More on Local Food


Okay, if we’re going to cover the coverage of the organic+local food movement – there does finally seem to be a movement – we should mention this recent article by Michael Pollan, a pioneer on the subject, or direct you to his blog for updates on this important front.

And if you haven’t seen this good news for front-yard farmers in Sacramento, check it out and thanks to Angela for reporting it.


  1. I read the Pollan article a couple days ago, and while I’ve always thought there was a link between the cheap price of junk food and obesity in low-income people, I didn’t know the farm bill subsidized (made cheaper) a lot of the crops that go into making junk food.

    It also partly explains why it’s so hard for people with gluten intolerance (like me) to find food that doesn’t have some kind of gluten in it, wheat or otherwise.

    As for Pollan’s blog, it’s behind the TimesSelect firewall.

    Talk about using a blog to make money … !

  2. Firefly, I’m sorry to hear that only Times Select subscribers can access POllan’s blog. I love the content behind that firewall, so I pay the $50 a year.
    You know, I put hish blog in our sidebar. Let me know if you can read it.

  3. I am enjoying Pollen’s book, ‘The Omnivore’s Dilemma’. It is an eyeopener concerning the origin of most of our food. Very scary. I did note that RI has one of the lowest farm subsidies, if not the lowest, which is probably due to the size of the state but also there are many in this state who would prefer it to be all urban! I have heard that several times. On a better note, there is a new publication which I picked up just a few days ago which celebrates locally grown produce and meat and dairy products.

  4. Pollan also has works that relate more directly to gardening. I enjoyed Botany of Desire and Second Nature: A Gardener’s Education. He also worked with a publisher to put some garden classics back in print and wrote introductions to them. I’m working my way through one now from the late ’70s, I think, Green thoughts: A writer in the garden by Eleanor Perényi, a former Mademoiselle and Harpers Bazaar editor.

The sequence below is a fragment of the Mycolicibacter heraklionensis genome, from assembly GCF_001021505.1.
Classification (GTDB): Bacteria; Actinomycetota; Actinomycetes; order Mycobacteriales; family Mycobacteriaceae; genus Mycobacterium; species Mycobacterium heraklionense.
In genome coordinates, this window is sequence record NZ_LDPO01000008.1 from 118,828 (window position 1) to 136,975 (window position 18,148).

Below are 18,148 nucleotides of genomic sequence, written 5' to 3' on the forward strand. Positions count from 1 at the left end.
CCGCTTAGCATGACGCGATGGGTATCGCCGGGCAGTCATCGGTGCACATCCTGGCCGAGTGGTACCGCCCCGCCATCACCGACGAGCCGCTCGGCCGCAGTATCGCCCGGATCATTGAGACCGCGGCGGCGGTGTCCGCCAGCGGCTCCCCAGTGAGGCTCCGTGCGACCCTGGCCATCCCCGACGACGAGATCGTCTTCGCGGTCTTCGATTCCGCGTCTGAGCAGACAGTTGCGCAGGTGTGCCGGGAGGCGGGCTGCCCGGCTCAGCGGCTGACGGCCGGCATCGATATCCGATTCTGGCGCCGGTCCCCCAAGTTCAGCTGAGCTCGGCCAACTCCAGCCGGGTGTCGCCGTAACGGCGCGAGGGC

I was a little hazy on the series details. Here’s the scoop straight from the Random House site:

    Michael Pollan is the author of the New York Times bestseller The Botany of Desire and Second Nature, named one of the best gardening books of the twentieth century by the American Horticultural Society. … Pollan chose the books for the Modern Library Gardening series because, as he writes, “these writers are some of the great talkers in the rich, provocative, and frequently uproarious conversation that, metaphorically at least, has been taking place over the back fence of our gardens at least since the time of Pliny.”

    Has anyone read any of the others in this series?

  5. I liked Second Nature very much. Though I agree with the concerns, I am less interested in the work on the politics of farming.

    I will definitely be ordering some of the books in this series, some of which I have heard of, but none of which I have read.

  6. I would highly recommend The Botany of Desire. It is a thought provoking work concerning man’s interaction with the development of four genus of plants. Michael Pollen is a gifted writer and is always on my list.

  7. I had hoped the Michael Pollan sidebar here would be a ‘back door’ to his blog, but it links to an article written back in June. Rats!

  8. It is too bad the Times put Pollan behind their firewall, but even the link in the sidebar leads to a dead end if you aren’t a subscriber.

    (I’d pay the $50 too if it didn’t include “flat earther” Tom Friedman …)

  9. Yes, and Pollan also mentions–guess what?–the tortilla crisis in Mexico, as foisted upon that country by NAFTA and U.S. subsidized corn.

    Thanks so much, Susan, for mentioning it again.

    For the Pollan article in NYT mag, try going here:

    The other related thing going on now is the “Penny-wise Eat Local” food challenge, or tying to be more friendly to the planet by eating locally, and, even more, trying to do it without spending a fortune.

    Look for more details here:

  10. It’s great that Michael Pollan and Modern Library decided to revive a handful of gardening books with literary merit. There aren’t loads of those.

    I bought the Charles Dudley Warner one a few years ago–and sadly, didn’t find it intesting enough to get very far. Maybe it was my mood more than the book.

    Eleanor Perenyi’s Green Thoughts, however, is a real classic. She’s one of the most delicious writers ever to take up gardening as a subject. And I love how little bull there is–she talks about being completely incapable of understanding pruning instructions, for example, and winding up enraged when she tries.

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